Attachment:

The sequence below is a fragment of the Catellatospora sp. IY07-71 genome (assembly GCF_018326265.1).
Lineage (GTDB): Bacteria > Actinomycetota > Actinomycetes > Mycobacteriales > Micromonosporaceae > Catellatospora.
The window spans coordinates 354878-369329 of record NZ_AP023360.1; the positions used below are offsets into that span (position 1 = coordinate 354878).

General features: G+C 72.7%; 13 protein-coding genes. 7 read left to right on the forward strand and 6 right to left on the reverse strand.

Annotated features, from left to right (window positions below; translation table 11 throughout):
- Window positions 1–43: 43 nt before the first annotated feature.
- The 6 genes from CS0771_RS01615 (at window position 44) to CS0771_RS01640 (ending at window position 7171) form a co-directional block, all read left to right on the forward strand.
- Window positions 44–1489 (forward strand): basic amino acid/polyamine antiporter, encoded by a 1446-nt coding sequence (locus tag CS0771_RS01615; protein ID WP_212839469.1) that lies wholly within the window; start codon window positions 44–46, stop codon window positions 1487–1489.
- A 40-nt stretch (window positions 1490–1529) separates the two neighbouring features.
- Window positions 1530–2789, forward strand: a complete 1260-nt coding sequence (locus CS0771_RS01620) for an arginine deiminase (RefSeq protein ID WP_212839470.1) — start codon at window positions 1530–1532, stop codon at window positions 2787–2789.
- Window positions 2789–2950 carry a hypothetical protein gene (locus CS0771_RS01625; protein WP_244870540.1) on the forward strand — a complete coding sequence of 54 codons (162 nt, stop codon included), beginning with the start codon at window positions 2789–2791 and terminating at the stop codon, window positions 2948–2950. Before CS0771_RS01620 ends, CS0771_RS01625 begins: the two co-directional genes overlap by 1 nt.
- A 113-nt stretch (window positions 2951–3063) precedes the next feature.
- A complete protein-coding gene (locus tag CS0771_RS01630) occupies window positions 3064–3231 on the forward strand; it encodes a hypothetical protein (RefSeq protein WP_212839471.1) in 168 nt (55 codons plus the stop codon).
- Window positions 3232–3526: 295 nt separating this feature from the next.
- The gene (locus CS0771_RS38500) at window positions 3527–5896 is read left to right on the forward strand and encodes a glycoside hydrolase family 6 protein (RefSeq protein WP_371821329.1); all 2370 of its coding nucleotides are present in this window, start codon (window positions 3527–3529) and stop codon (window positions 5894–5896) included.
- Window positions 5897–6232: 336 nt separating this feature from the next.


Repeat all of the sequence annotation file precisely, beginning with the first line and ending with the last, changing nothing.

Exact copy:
The sequence below is a fragment of the Catellatospora sp. IY07-71 genome (assembly GCF_018326265.1).
Lineage (GTDB): Bacteria > Actinomycetota > Actinomycetes > Mycobacteriales > Micromonosporaceae > Catellatospora.
The window spans coordinates 354878-369329 of record NZ_AP023360.1; the positions used below are offsets into that span (position 1 = coordinate 354878).

General features: G+C 72.7%; 13 protein-coding genes. 7 read left to right on the forward strand and 6 right to left on the reverse strand.

Annotated features, from left to right (window positions below; translation table 11 throughout):
- Window positions 1–43: 43 nt before the first annotated feature.
- The 6 genes from CS0771_RS01615 (at window position 44) to CS0771_RS01640 (ending at window position 7171) form a co-directional block, all read left to right on the forward strand.
- Window positions 44–1489 (forward strand): basic amino acid/polyamine antiporter, encoded by a 1446-nt coding sequence (locus tag CS0771_RS01615; protein ID WP_212839469.1) that lies wholly within the window; start codon window positions 44–46, stop codon window positions 1487–1489.
- A 40-nt stretch (window positions 1490–1529) separates the two neighbouring features.
- Window positions 1530–2789, forward strand: a complete 1260-nt coding sequence (locus CS0771_RS01620) for an arginine deiminase (RefSeq protein ID WP_212839470.1) — start codon at window positions 1530–1532, stop codon at window positions 2787–2789.
- Window positions 2789–2950 carry a hypothetical protein gene (locus CS0771_RS01625; protein WP_244870540.1) on the forward strand — a complete coding sequence of 54 codons (162 nt, stop codon included), beginning with the start codon at window positions 2789–2791 and terminating at the stop codon, window positions 2948–2950. Before CS0771_RS01620 ends, CS0771_RS01625 begins: the two co-directional genes overlap by 1 nt.
- A 113-nt stretch (window positions 2951–3063) precedes the next feature.
- A complete protein-coding gene (locus tag CS0771_RS01630) occupies window positions 3064–3231 on the forward strand; it encodes a hypothetical protein (RefSeq protein WP_212839471.1) in 168 nt (55 codons plus the stop codon).
- Window positions 3232–3526: 295 nt separating this feature from the next.
- The gene (locus CS0771_RS38500) at window positions 3527–5896 is read left to right on the forward strand and encodes a glycoside hydrolase family 6 protein (RefSeq protein WP_371821329.1); all 2370 of its coding nucleotides are present in this window, start codon (window positions 3527–3529) and stop codon (window positions 5894–5896) included.
- Window positions 5897–6232: 336 nt separating this feature from the next.